Yemanjá to Yawalapiti.

Images of Brazil

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Research and Sources: flickr.amazonieindiennetelegraph.co.uktelegraph.picturegalleriesoubrasilratestogothewebsiteofeverythingmarkprettinaturetoursflickr.barloventomagicoacervotambor.blogspot

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12 Comments

  • mcrohio
    April 29, 2014 - 9:29 pm | Permalink

    Wildlife always are my favorites, but I was fascinated by the Yawalapiti and wanted to know more. Didn’t find much actual info on the internet, but stumbled on some wonderful pix: http://totallycoolpix.com/2012/05/the-daily-life-of-the-yawalapiti-tribe/ Amazing people!

    One big difference between Brazil and the US is the areas where you have left indigenous people to live traditional lives undisturbed and respected. I’m sorry we have not done the same, much to our shame. It’s a real disgrace. I’ve had the privilege of friendship with some Native Americans (as we now call them) which makes me feel that shame even more.

    OK, now for the wildlife. Can’t pick a favoritebut I think it’s between the frog and the Yellow- tufted Dacnis. Both quite improbable!

    One day to go. We made it!

    • April 29, 2014 - 9:50 pm | Permalink

      Great picture Mary, thanks so much. :)
      I like that the have in most part been left in peace…Brazil possible has more inaccessible areas than the US maybe thats help…they are under some thread in a few regions and the want to build a huge dam which would flood there land, sad situation, progress against tradition, constant battle I suppose.
      Nearly didn’t make it today it’s just gone 9pm when I posted ‘Y’ but the internet…I’m going to an internet cafe to catch up on my blog hopping. See you then. :) It’s taken this long to get it to load to reply to your comment!! Thanks Mary.xoxox.

  • April 30, 2014 - 4:06 am | Permalink

    Wonderful Maggie. Your pictures always fascinate me and you always bring such a variety. The frog is an amazing colour/pattern and the birds beautiful but for once it’s the people that caught my attention. What an astounding Country you’ve made your home in.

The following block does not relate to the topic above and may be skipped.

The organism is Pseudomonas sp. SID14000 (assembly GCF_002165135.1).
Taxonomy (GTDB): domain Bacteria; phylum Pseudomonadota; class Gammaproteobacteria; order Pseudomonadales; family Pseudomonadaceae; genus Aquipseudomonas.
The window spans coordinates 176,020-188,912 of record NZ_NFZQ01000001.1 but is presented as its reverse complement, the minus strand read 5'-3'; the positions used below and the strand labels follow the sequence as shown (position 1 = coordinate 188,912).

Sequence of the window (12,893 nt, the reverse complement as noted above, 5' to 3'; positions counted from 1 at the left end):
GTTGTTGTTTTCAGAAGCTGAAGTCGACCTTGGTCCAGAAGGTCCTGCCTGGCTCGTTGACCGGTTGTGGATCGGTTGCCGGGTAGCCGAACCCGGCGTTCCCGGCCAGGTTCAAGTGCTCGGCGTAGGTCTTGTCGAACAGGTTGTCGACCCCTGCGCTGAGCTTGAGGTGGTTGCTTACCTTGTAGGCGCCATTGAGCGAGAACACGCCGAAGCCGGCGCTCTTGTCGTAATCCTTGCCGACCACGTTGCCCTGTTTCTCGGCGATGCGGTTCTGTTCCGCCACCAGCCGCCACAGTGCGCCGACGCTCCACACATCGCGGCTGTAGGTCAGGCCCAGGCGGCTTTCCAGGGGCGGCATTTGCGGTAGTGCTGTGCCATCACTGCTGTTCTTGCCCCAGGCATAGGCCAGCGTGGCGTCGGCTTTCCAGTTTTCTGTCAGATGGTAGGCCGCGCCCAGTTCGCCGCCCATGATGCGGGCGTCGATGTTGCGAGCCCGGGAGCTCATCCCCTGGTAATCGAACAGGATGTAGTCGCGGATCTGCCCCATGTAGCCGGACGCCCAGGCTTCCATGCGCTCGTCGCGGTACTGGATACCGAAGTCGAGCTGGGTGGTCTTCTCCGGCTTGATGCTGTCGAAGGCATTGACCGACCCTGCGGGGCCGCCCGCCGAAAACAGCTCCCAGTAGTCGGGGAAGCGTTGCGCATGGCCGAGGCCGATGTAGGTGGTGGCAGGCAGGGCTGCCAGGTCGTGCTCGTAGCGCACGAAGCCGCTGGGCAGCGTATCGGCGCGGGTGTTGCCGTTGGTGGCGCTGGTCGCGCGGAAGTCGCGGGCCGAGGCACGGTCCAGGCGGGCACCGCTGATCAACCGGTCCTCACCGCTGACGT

xxx Humungus Hugs xxx

    • April 30, 2014 - 7:53 pm | Permalink

      David you say the nicest things…massive hugs back.XOXO

  • April 30, 2014 - 4:11 pm | Permalink

    Thanks, Maggie, for a wonderful series on Brazil. And what a superb way to close.
    Congrats on reaching the end of yet another challenge.
    Silvia @
    SilviaWrites

    • April 30, 2014 - 9:35 pm | Permalink

      Cheers Silvia it’s been a great month…I’ve a few of your posts to catch up on, the internet has been slow, so slow sometimes, but I will manage them all. :)

  • April 30, 2014 - 7:14 pm | Permalink

    I love the look of that tribe; I read a book about tribes years ago and their untouched by modern values are interesting.

    Oh, and awesome frog!

    • April 30, 2014 - 9:32 pm | Permalink

      The tribes utterly fascinate me too, sadly people keep trying to civilise them and one tribe is under serious threat because they can’t fight the infections that well meaning souls carry into the camps, so sad…very awesome frog, some mad coloured animals here Mother Nature must have made Brazil and magic mushrooms at the same time. Cheers. :)

  • April 30, 2014 - 7:25 pm | Permalink

    That night sky is stunning, I could sit and stare at that and happily lose all track of time.

    Flip x

  • hilarymb
    May 4, 2014 - 11:59 am | Permalink

    Hi Maggie .. I noted your comment about the tribes – as we did hundreds of years ago … that poison dart frog is sure off-putting – let alone its name! Love the stories behind the photos …

    Cheers Hilary

    • May 5, 2014 - 5:00 pm | Permalink

      We seem to have lost so many old ways…so sad isn’t. Cheers Hilary see you soon. :)

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